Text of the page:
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Can a sender tell where I'm reading my mail?

Can someone who’s sent a mail to my Hotmail address tell what IP address I
actually read it on?

Maybe.

Or, to put it another way, if you’re not careful, absolutely. And they might
even be able to tell when. And it’s not just Hotmail.

I know this seems like it contradicts what I’ve said elsewhere: email cannot
be traced. Let me explain.

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First, here’s how it happens, if you’re not careful:

  • If the email is in HTML format, and

  • If the sender, in that email, references images from a
    server that the sender controls, and

  • If you, the recipient, allow images to be shown in the mail
    you read

  • then the sender can see what IP address you were at when
    you viewed the email, and at what time you viewed the email. Of course they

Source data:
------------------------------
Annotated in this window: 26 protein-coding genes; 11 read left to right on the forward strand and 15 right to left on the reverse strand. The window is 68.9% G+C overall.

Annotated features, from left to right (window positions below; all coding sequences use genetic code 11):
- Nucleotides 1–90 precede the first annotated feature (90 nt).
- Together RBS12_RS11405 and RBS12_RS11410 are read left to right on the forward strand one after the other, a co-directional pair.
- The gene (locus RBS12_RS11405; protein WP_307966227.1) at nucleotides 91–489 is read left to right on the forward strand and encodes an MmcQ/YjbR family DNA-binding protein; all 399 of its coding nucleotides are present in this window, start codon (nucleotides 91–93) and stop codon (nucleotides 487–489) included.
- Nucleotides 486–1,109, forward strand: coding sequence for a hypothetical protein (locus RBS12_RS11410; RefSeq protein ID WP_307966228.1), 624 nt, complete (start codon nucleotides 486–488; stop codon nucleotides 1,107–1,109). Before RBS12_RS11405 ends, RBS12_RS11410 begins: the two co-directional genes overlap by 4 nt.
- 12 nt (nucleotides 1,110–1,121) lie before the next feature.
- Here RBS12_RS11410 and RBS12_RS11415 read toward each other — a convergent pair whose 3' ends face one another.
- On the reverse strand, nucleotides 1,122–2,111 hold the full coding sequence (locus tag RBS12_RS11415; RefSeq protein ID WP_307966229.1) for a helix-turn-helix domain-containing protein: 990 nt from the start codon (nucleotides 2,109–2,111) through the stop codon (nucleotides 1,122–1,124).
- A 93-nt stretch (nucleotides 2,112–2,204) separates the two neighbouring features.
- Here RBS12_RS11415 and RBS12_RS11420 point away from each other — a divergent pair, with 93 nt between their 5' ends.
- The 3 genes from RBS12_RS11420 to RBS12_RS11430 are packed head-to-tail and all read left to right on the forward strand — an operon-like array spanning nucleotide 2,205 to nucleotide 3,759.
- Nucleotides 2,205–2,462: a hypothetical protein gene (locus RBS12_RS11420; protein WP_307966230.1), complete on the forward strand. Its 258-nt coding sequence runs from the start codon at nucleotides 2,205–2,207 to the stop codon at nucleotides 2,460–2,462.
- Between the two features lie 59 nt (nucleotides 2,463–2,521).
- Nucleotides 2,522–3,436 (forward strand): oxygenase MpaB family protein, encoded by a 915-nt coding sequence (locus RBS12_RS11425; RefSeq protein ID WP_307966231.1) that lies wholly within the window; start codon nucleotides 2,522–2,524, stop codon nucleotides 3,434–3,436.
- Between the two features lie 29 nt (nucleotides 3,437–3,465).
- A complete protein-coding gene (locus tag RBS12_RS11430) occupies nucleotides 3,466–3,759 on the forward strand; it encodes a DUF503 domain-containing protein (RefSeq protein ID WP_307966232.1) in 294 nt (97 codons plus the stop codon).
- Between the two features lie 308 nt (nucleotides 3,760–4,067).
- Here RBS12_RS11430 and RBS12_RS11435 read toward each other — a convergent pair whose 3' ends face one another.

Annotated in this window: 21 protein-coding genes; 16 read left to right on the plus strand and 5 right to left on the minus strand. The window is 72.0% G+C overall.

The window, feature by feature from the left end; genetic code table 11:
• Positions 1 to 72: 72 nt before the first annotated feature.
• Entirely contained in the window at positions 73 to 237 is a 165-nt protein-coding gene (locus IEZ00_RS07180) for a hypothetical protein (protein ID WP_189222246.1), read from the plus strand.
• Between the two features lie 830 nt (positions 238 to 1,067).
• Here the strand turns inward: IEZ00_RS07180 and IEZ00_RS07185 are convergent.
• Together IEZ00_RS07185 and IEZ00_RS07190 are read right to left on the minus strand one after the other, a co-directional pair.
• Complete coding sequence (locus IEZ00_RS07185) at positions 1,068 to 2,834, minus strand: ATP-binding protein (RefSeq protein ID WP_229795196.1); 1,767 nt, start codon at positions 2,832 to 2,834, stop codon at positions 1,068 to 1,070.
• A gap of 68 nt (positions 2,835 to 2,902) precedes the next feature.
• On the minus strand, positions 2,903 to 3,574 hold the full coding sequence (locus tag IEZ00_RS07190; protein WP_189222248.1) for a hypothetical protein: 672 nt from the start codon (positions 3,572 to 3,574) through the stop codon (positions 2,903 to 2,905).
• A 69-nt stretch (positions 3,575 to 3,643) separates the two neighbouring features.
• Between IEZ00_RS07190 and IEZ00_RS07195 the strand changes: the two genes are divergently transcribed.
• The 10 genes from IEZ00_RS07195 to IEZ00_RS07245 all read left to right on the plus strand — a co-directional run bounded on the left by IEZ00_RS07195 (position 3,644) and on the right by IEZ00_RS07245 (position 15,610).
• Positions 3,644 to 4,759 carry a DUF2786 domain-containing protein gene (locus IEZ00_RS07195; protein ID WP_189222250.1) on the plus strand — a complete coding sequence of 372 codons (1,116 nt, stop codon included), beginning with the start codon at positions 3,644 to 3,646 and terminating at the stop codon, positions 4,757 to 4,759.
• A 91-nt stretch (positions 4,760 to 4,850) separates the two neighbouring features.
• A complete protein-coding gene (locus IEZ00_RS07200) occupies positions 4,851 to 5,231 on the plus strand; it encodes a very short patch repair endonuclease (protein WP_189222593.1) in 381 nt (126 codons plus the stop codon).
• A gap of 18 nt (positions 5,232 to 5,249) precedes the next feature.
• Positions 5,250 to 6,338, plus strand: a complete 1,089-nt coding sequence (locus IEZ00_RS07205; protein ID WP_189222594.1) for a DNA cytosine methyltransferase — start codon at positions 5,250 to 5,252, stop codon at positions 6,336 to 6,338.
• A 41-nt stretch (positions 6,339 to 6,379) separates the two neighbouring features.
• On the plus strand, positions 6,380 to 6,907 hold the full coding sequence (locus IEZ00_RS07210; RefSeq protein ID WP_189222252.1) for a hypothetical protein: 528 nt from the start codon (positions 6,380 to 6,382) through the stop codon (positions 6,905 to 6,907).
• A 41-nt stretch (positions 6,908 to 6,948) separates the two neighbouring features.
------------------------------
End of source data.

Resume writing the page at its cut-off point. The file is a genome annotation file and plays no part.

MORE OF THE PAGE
cannot tell whether you actually read it, only that the message was
    displayed.

Let me take each of those in order.

HTML formatted email is a very common way to display formatted messages. If
a message has different fonts in it, uses bold and italics, color and so on,
then it’s probably an HTML formatted message. HTML is the technology behind web
pages, but because it’s become so ubiquitous, it’s now being used for email
messages.

One of the things you can do with HTML is embed a picture in your web page,
or in your HTML formatted email. For example, this is a picture of a Hotmail
warning:

Hotmail Disabled Content Warning

Regardless of where or how you view this page – in email or on the web –
that image is encoded in the HTML such that it will be fetched from my server.
If you were viewing this as an email message, using my server logs, I can see
what IP downloaded that image, and when – effectively I can see when and from
where you read your email.

Now, note the warning message shown in that example image: “Hotmail has
disabled some of the content of this message for your protection”. What Hotmail
and most other mail programs do by default is prevent remote images